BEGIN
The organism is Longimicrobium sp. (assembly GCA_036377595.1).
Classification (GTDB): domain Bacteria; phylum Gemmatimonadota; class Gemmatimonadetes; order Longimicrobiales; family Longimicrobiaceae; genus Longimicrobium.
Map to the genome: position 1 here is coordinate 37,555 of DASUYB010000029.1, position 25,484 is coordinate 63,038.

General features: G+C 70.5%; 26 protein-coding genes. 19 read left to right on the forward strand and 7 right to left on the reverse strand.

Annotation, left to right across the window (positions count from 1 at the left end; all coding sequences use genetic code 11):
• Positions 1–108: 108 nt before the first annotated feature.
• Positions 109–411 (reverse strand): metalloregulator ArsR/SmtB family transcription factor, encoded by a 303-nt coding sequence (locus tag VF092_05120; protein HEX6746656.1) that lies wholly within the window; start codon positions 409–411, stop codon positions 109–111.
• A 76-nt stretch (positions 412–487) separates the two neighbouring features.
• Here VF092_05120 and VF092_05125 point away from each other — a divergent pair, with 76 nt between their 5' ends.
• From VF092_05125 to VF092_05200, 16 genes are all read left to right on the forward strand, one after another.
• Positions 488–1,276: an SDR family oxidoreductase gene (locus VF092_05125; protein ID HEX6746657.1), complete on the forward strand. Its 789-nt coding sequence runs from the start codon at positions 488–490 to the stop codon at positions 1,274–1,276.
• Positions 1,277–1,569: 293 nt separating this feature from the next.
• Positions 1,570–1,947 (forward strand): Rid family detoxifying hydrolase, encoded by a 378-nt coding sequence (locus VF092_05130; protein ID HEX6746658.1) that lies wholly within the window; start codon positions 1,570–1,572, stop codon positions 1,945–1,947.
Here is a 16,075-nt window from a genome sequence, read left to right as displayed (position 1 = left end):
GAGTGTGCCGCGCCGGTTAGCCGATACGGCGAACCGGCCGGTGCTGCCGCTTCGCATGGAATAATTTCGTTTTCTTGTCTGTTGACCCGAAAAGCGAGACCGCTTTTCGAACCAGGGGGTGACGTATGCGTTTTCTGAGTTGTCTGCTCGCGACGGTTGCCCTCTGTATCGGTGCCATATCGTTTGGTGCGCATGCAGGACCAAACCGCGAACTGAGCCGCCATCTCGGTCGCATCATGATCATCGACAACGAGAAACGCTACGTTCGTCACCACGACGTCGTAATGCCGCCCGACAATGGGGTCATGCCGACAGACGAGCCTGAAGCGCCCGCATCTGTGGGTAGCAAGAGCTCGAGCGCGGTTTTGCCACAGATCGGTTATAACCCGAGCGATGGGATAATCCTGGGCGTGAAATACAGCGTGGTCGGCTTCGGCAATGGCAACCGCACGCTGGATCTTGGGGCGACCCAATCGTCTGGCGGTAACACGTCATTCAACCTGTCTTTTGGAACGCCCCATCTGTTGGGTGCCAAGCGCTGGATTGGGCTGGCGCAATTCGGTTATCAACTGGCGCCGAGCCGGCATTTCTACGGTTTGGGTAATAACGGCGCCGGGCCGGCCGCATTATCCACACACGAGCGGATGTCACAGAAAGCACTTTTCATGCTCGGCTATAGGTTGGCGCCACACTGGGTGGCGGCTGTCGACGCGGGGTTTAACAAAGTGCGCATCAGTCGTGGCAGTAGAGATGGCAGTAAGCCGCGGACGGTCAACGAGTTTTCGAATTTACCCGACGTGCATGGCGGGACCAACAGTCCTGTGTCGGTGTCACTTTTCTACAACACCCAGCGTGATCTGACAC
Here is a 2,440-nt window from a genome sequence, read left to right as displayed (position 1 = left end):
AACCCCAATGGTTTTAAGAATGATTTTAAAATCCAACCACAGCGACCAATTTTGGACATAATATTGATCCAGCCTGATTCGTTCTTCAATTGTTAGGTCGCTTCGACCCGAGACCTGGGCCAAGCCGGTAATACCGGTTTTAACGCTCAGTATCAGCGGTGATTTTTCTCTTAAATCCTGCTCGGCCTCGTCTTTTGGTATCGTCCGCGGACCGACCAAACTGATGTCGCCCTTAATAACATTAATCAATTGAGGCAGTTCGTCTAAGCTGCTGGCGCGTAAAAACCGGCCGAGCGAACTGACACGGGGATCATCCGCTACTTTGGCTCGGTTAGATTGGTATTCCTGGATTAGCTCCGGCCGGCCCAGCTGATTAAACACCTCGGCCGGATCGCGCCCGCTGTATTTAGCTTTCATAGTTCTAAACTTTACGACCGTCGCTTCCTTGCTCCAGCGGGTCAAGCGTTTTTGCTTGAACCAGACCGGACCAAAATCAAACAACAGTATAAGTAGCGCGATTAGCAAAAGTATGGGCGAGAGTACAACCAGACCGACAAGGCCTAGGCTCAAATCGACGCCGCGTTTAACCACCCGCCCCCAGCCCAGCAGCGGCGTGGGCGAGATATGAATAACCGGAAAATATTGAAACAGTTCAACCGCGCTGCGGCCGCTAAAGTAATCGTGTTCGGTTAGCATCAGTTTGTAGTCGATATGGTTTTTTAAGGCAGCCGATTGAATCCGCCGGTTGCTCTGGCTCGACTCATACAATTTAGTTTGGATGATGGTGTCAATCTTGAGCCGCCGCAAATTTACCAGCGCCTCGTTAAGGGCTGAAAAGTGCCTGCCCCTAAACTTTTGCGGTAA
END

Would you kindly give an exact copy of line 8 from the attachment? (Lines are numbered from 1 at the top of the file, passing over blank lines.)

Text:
• A 76-nt stretch (positions 412–487) separates the two neighbouring features.